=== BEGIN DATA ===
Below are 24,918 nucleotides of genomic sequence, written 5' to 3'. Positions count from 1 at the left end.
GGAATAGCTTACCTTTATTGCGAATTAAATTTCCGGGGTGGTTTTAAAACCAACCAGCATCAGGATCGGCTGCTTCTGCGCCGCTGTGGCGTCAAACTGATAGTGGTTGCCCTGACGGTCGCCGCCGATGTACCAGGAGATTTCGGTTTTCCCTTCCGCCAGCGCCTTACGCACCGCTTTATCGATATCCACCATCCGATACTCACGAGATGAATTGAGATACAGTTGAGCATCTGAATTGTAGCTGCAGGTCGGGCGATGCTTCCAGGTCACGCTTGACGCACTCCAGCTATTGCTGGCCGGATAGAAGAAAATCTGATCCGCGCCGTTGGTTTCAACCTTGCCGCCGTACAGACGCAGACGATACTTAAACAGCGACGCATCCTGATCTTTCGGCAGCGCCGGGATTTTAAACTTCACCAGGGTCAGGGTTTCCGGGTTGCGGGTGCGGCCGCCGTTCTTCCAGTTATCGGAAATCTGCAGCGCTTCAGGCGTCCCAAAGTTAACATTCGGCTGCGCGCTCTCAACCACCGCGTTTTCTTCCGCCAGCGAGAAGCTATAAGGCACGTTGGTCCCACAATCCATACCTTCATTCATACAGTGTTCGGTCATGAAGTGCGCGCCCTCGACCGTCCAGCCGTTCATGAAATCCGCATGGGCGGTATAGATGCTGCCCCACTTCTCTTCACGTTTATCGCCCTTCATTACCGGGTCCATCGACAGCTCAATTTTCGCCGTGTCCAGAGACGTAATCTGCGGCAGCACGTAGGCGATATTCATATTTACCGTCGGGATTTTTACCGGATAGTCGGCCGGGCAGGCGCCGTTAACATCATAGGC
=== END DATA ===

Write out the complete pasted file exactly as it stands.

Below are 24,918 nucleotides of genomic sequence, written 5' to 3'. Positions count from 1 at the left end.
GGAATAGCTTACCTTTATTGCGAATTAAATTTCCGGGGTGGTTTTAAAACCAACCAGCATCAGGATCGGCTGCTTCTGCGCCGCTGTGGCGTCAAACTGATAGTGGTTGCCCTGACGGTCGCCGCCGATGTACCAGGAGATTTCGGTTTTCCCTTCCGCCAGCGCCTTACGCACCGCTTTATCGATATCCACCATCCGATACTCACGAGATGAATTGAGATACAGTTGAGCATCTGAATTGTAGCTGCAGGTCGGGCGATGCTTCCAGGTCACGCTTGACGCACTCCAGCTATTGCTGGCCGGATAGAAGAAAATCTGATCCGCGCCGTTGGTTTCAACCTTGCCGCCGTACAGACGCAGACGATACTTAAACAGCGACGCATCCTGATCTTTCGGCAGCGCCGGGATTTTAAACTTCACCAGGGTCAGGGTTTCCGGGTTGCGGGTGCGGCCGCCGTTCTTCCAGTTATCGGAAATCTGCAGCGCTTCAGGCGTCCCAAAGTTAACATTCGGCTGCGCGCTCTCAACCACCGCGTTTTCTTCCGCCAGCGAGAAGCTATAAGGCACGTTGGTCCCACAATCCATACCTTCATTCATACAGTGTTCGGTCATGAAGTGCGCGCCCTCGACCGTCCAGCCGTTCATGAAATCCGCATGGGCGGTATAGATGCTGCCCCACTTCTCTTCACGTTTATCGCCCTTCATTACCGGGTCCATCGACAGCTCAATTTTCGCCGTGTCCAGAGACGTAATCTGCGGCAGCACGTAGGCGATATTCATATTTACCGTCGGGATTTTTACCGGATAGTCGGCCGGGCAGGCGCCGTTAACATCATAGGC